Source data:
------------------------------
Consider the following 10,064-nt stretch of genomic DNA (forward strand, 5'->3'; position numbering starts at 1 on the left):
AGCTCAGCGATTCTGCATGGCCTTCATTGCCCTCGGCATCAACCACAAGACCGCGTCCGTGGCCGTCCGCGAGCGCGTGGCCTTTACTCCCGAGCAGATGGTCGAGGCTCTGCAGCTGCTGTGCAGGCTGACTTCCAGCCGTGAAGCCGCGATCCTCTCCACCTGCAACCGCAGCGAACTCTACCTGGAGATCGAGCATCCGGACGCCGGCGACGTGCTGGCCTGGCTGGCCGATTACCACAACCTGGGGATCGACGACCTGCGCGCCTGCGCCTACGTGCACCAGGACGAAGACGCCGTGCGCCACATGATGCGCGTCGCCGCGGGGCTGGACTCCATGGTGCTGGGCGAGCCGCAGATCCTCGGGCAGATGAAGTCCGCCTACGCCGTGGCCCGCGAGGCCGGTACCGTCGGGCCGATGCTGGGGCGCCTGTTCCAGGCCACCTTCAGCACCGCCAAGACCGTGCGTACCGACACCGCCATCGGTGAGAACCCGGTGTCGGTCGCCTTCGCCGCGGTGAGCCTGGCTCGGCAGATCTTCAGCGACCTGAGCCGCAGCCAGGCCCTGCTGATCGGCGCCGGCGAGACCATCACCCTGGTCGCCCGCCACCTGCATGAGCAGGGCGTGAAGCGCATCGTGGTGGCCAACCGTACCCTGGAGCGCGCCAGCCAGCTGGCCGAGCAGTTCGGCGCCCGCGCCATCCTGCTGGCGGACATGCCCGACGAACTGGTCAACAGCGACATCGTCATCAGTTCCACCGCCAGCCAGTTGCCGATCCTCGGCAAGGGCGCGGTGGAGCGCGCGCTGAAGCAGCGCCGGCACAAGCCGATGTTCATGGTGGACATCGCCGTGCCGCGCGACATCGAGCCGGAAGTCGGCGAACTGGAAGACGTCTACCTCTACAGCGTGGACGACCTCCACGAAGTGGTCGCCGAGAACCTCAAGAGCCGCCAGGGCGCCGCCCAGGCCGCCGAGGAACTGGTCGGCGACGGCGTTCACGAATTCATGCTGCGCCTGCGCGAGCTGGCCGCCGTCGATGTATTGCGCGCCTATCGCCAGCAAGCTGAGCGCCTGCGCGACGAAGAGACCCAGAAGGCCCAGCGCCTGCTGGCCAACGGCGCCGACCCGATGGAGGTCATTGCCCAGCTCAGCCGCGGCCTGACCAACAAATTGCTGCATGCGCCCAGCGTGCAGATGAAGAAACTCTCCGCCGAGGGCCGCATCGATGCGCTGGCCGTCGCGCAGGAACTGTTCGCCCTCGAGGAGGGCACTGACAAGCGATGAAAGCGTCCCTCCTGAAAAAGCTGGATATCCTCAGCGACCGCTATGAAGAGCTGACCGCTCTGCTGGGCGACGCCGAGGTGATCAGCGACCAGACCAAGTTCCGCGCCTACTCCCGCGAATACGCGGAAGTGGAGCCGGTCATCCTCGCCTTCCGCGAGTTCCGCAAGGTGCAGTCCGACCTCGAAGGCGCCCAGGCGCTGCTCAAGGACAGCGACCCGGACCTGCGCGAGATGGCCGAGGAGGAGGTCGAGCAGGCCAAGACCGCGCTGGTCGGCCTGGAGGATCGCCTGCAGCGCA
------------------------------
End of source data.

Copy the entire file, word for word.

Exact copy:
Consider the following 10,064-nt stretch of genomic DNA (forward strand, 5'->3'; position numbering starts at 1 on the left):
AGCTCAGCGATTCTGCATGGCCTTCATTGCCCTCGGCATCAACCACAAGACCGCGTCCGTGGCCGTCCGCGAGCGCGTGGCCTTTACTCCCGAGCAGATGGTCGAGGCTCTGCAGCTGCTGTGCAGGCTGACTTCCAGCCGTGAAGCCGCGATCCTCTCCACCTGCAACCGCAGCGAACTCTACCTGGAGATCGAGCATCCGGACGCCGGCGACGTGCTGGCCTGGCTGGCCGATTACCACAACCTGGGGATCGACGACCTGCGCGCCTGCGCCTACGTGCACCAGGACGAAGACGCCGTGCGCCACATGATGCGCGTCGCCGCGGGGCTGGACTCCATGGTGCTGGGCGAGCCGCAGATCCTCGGGCAGATGAAGTCCGCCTACGCCGTGGCCCGCGAGGCCGGTACCGTCGGGCCGATGCTGGGGCGCCTGTTCCAGGCCACCTTCAGCACCGCCAAGACCGTGCGTACCGACACCGCCATCGGTGAGAACCCGGTGTCGGTCGCCTTCGCCGCGGTGAGCCTGGCTCGGCAGATCTTCAGCGACCTGAGCCGCAGCCAGGCCCTGCTGATCGGCGCCGGCGAGACCATCACCCTGGTCGCCCGCCACCTGCATGAGCAGGGCGTGAAGCGCATCGTGGTGGCCAACCGTACCCTGGAGCGCGCCAGCCAGCTGGCCGAGCAGTTCGGCGCCCGCGCCATCCTGCTGGCGGACATGCCCGACGAACTGGTCAACAGCGACATCGTCATCAGTTCCACCGCCAGCCAGTTGCCGATCCTCGGCAAGGGCGCGGTGGAGCGCGCGCTGAAGCAGCGCCGGCACAAGCCGATGTTCATGGTGGACATCGCCGTGCCGCGCGACATCGAGCCGGAAGTCGGCGAACTGGAAGACGTCTACCTCTACAGCGTGGACGACCTCCACGAAGTGGTCGCCGAGAACCTCAAGAGCCGCCAGGGCGCCGCCCAGGCCGCCGAGGAACTGGTCGGCGACGGCGTTCACGAATTCATGCTGCGCCTGCGCGAGCTGGCCGCCGTCGATGTATTGCGCGCCTATCGCCAGCAAGCTGAGCGCCTGCGCGACGAAGAGACCCAGAAGGCCCAGCGCCTGCTGGCCAACGGCGCCGACCCGATGGAGGTCATTGCCCAGCTCAGCCGCGGCCTGACCAACAAATTGCTGCATGCGCCCAGCGTGCAGATGAAGAAACTCTCCGCCGAGGGCCGCATCGATGCGCTGGCCGTCGCGCAGGAACTGTTCGCCCTCGAGGAGGGCACTGACAAGCGATGAAAGCGTCCCTCCTGAAAAAGCTGGATATCCTCAGCGACCGCTATGAAGAGCTGACCGCTCTGCTGGGCGACGCCGAGGTGATCAGCGACCAGACCAAGTTCCGCGCCTACTCCCGCGAATACGCGGAAGTGGAGCCGGTCATCCTCGCCTTCCGCGAGTTCCGCAAGGTGCAGTCCGACCTCGAAGGCGCCCAGGCGCTGCTCAAGGACAGCGACCCGGACCTGCGCGAGATGGCCGAGGAGGAGGTCGAGCAGGCCAAGACCGCGCTGGTCGGCCTGGAGGATCGCCTGCAGCGCA